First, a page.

# Taylor Series

• Nov 3rd 2010, 09:38 AM
blitze105
Taylor Series
Hello all,
Unfortunately I was absent during one of my classes this week when the professor covered Taylor Series. i have gone through the book and finished all of the first section of the homework. The second section, however, is not in my book... and I can't find it online.

If any one could help me find examples on these types of problems or simply point me in the right direction I would greatly appreciate it. I am NOT asking for answers.

1) Find an expression for the general term of each of the series below. Use n as your index, and pick your general term so that the sum giving the series starts with n=0.

2)find the sum of each convergent series.

Attachment 19569

Sorry for the Image, I just think it looks cleaner and I dont know how to do the text formatting for the problems.
~Blitze
• Nov 3rd 2010, 01:12 PM
Opalg
Quote:

Originally Posted by blitze105
Hello all,
Unfortunately I was absent during one of my classes this week when the professor covered Taylor Series. i have gone through the book and finished all of the first section of the homework. The second section, however, is not in my book... and I can't find it online.

If any one could help me find examples on these types of problems or simply point me in the right direction I would greatly appreciate it. I am NOT asking for answers.

1) Find an expression for the general term of each of the series below. Use n as your index, and pick your general term so that the sum giving the series starts with n=0.

$x^4\sin x^2 = x^6 - \dfrac{x^{10}}{3!} + \dfrac{x^{14}}{5!} - \dfrac{x^{18}}{7!} +\ldots$

2)find the sum of each convergent series.

$1- \dfrac{2^2}{2!} +\dfrac{2^4}{4!} - \dfrac{2^6}{6!} + \ldots + \dfrac{(-1)^n2^{2n}}{(2n)!} + \ldots$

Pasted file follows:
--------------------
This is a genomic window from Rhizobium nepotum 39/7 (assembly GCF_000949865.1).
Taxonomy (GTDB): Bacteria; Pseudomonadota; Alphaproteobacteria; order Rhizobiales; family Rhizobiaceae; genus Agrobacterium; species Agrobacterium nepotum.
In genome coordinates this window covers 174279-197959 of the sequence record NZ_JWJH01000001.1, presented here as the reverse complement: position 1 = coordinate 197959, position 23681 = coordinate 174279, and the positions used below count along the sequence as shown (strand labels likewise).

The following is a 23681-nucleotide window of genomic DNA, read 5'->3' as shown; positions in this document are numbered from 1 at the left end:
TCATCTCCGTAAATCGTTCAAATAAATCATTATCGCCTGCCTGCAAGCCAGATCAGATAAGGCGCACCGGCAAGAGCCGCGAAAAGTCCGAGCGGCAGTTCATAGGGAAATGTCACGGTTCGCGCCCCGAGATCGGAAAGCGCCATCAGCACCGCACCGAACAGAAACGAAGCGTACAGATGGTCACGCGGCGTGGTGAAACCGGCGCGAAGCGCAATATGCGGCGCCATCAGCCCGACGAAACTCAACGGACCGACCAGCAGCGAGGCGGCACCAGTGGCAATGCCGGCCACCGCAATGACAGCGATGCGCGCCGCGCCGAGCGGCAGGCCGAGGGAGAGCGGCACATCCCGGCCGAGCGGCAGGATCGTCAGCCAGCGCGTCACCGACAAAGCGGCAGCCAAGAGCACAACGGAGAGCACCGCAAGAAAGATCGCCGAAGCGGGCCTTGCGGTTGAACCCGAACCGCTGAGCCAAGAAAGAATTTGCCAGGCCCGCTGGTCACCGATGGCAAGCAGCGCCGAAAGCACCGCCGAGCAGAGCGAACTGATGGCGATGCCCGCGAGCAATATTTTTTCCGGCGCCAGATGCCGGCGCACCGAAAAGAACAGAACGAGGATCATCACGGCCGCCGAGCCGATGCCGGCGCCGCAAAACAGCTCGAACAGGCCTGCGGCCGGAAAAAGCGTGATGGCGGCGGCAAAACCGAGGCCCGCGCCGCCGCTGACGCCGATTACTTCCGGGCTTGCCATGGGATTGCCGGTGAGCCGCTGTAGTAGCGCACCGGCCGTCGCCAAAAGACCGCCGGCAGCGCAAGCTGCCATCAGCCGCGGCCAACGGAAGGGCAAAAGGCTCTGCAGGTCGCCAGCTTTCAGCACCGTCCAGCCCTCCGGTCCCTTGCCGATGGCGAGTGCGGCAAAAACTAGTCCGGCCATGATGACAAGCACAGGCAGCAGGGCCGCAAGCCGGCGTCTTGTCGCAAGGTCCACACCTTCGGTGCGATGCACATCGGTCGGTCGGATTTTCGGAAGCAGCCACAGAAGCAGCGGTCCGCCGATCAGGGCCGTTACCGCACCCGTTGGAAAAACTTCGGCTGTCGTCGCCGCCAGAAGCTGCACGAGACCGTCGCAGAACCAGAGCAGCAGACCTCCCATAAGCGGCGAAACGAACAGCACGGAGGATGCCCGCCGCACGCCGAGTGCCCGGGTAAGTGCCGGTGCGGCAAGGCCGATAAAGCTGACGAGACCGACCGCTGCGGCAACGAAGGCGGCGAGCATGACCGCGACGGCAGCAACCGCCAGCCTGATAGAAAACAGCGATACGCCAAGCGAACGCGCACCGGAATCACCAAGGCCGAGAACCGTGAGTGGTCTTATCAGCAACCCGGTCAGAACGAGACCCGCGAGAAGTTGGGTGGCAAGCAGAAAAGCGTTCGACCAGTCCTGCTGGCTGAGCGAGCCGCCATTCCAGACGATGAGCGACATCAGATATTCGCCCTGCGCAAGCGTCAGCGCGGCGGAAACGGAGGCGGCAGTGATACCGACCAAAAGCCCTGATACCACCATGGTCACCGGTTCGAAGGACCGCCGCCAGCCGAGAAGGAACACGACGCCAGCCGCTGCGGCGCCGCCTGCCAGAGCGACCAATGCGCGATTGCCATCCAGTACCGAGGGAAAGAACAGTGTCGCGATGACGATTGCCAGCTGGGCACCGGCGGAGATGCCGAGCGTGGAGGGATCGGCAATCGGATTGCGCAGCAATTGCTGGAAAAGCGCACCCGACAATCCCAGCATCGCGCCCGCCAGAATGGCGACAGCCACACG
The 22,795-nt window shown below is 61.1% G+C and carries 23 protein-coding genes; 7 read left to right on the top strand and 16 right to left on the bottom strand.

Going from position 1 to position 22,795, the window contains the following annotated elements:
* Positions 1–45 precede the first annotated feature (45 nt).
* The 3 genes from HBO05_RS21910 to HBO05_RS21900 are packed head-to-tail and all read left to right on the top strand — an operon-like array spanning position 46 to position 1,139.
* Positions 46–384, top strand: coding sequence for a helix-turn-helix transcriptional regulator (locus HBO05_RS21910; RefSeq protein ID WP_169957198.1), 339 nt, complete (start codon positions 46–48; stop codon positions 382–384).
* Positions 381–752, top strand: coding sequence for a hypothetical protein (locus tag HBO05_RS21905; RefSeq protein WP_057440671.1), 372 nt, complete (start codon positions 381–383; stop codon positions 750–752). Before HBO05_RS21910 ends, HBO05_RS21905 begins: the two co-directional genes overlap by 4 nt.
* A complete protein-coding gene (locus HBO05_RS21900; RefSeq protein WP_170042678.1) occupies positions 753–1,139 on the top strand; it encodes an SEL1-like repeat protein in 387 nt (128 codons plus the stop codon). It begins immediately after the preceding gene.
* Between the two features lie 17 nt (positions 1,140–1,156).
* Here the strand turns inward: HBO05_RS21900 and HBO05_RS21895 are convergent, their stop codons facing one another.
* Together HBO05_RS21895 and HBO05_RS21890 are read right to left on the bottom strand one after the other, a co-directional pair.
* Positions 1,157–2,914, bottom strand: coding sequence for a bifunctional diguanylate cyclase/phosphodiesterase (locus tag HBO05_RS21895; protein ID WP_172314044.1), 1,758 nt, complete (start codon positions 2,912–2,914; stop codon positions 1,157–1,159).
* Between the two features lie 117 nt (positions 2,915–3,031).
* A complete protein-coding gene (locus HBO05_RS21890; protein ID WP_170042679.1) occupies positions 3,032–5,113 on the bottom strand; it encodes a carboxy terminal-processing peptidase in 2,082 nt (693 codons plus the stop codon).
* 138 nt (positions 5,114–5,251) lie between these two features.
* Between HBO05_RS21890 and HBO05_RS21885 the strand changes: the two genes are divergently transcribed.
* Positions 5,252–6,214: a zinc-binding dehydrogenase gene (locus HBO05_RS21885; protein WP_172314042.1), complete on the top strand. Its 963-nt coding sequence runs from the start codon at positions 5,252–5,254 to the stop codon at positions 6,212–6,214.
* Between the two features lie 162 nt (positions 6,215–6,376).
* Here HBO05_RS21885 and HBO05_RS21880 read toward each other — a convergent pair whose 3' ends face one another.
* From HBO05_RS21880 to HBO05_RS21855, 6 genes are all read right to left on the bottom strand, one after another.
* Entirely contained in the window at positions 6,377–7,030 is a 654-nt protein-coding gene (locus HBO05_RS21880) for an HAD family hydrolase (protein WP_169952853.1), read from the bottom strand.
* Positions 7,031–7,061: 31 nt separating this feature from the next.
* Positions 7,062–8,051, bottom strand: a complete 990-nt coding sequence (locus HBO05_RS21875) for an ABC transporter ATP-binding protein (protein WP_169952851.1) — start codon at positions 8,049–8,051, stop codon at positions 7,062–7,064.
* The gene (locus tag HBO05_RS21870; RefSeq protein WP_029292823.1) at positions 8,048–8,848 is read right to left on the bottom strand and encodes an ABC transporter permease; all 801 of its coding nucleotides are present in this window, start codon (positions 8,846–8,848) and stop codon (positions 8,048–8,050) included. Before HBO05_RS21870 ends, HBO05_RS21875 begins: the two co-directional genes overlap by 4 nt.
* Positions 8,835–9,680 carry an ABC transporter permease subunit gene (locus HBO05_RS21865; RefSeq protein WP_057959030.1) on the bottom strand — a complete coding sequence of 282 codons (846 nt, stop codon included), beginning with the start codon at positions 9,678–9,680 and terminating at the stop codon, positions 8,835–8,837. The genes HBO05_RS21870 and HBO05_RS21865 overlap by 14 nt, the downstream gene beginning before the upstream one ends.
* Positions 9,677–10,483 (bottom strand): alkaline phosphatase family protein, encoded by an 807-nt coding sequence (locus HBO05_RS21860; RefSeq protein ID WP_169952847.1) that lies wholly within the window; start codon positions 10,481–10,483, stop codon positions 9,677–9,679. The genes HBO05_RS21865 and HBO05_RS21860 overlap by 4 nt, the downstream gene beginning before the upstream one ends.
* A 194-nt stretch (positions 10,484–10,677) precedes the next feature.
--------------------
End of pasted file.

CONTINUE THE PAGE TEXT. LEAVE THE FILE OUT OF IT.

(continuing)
For 1), you are supposed to find an expression for the n'th term in the first series (in a similar style to the expression for the n'th term in the second series above). You may find it helpful to write down the first few terms of the series with their index numbers below them, like this:

$\begin{array}{rcrrrr}x^4\sin x^2 &= &x^6 &- \frac{x^{10}}{3!} &+ \frac{x^{14}}{5!} &- \frac{x^{18}}{7!} \\ (n&=&0&1&2&3)\end{array}$

First thing to notice is that the terms alternate in sign, so the n'th term will have to have a factor $(-1)^n$ in it. Then it has a power of x, starting at $x^6$ in the n=0 term, and going up by 4 at a time. So the n'th term will need a factor $x^{4n+6}$. Finally, there is a factorial in the denominator, starting with 1! in the n=0 term (although that doesn't explicitly appear there), and going up by 2 at a time. So the denominator in the n'th term should be $(2n+1)!$. Having done all that, you should be able to write down the formula for the n'th term (and check that it gives the right answers for n=1,2 and 3).

For problem 2), you are supposed to spot that this is the value of the series $1- \frac{x^2}{2!} +\frac{x^4}{4!} - \frac{x^6}{6!} + \ldots + \frac{(-1)^nx^{2n}}{(2n)!} + \ldots$ when x=2. You are also supposed to recognise this as the Taylor series for a familiar (trigonometric) function. That should enable you to write down the sum of the series.